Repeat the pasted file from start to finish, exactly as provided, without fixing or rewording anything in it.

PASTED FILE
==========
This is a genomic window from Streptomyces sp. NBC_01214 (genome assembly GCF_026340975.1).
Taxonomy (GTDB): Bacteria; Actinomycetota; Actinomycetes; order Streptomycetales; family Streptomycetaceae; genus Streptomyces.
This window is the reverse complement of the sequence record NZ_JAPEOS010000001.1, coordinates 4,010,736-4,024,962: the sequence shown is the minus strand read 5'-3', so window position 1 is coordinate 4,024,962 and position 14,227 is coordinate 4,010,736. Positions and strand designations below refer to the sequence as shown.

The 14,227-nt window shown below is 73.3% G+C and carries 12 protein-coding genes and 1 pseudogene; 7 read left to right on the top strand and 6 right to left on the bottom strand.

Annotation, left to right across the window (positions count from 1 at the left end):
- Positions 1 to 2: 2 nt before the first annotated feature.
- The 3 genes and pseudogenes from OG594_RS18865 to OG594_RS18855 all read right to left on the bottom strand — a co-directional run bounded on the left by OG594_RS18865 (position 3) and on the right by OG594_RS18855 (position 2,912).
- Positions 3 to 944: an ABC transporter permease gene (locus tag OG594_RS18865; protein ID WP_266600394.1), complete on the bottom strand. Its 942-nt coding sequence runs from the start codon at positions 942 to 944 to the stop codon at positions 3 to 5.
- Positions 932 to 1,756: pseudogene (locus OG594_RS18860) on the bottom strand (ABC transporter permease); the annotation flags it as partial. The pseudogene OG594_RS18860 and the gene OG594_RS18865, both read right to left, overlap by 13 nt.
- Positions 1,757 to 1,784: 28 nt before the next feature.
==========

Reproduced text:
This is a genomic window from Streptomyces sp. NBC_01214 (genome assembly GCF_026340975.1).
Taxonomy (GTDB): Bacteria; Actinomycetota; Actinomycetes; order Streptomycetales; family Streptomycetaceae; genus Streptomyces.
This window is the reverse complement of the sequence record NZ_JAPEOS010000001.1, coordinates 4,010,736-4,024,962: the sequence shown is the minus strand read 5'-3', so window position 1 is coordinate 4,024,962 and position 14,227 is coordinate 4,010,736. Positions and strand designations below refer to the sequence as shown.

The 14,227-nt window shown below is 73.3% G+C and carries 12 protein-coding genes and 1 pseudogene; 7 read left to right on the top strand and 6 right to left on the bottom strand.

Annotation, left to right across the window (positions count from 1 at the left end):
- Positions 1 to 2: 2 nt before the first annotated feature.
- The 3 genes and pseudogenes from OG594_RS18865 to OG594_RS18855 all read right to left on the bottom strand — a co-directional run bounded on the left by OG594_RS18865 (position 3) and on the right by OG594_RS18855 (position 2,912).
- Positions 3 to 944: an ABC transporter permease gene (locus tag OG594_RS18865; protein ID WP_266600394.1), complete on the bottom strand. Its 942-nt coding sequence runs from the start codon at positions 942 to 944 to the stop codon at positions 3 to 5.
- Positions 932 to 1,756: pseudogene (locus OG594_RS18860) on the bottom strand (ABC transporter permease); the annotation flags it as partial. The pseudogene OG594_RS18860 and the gene OG594_RS18865, both read right to left, overlap by 13 nt.
- Positions 1,757 to 1,784: 28 nt before the next feature.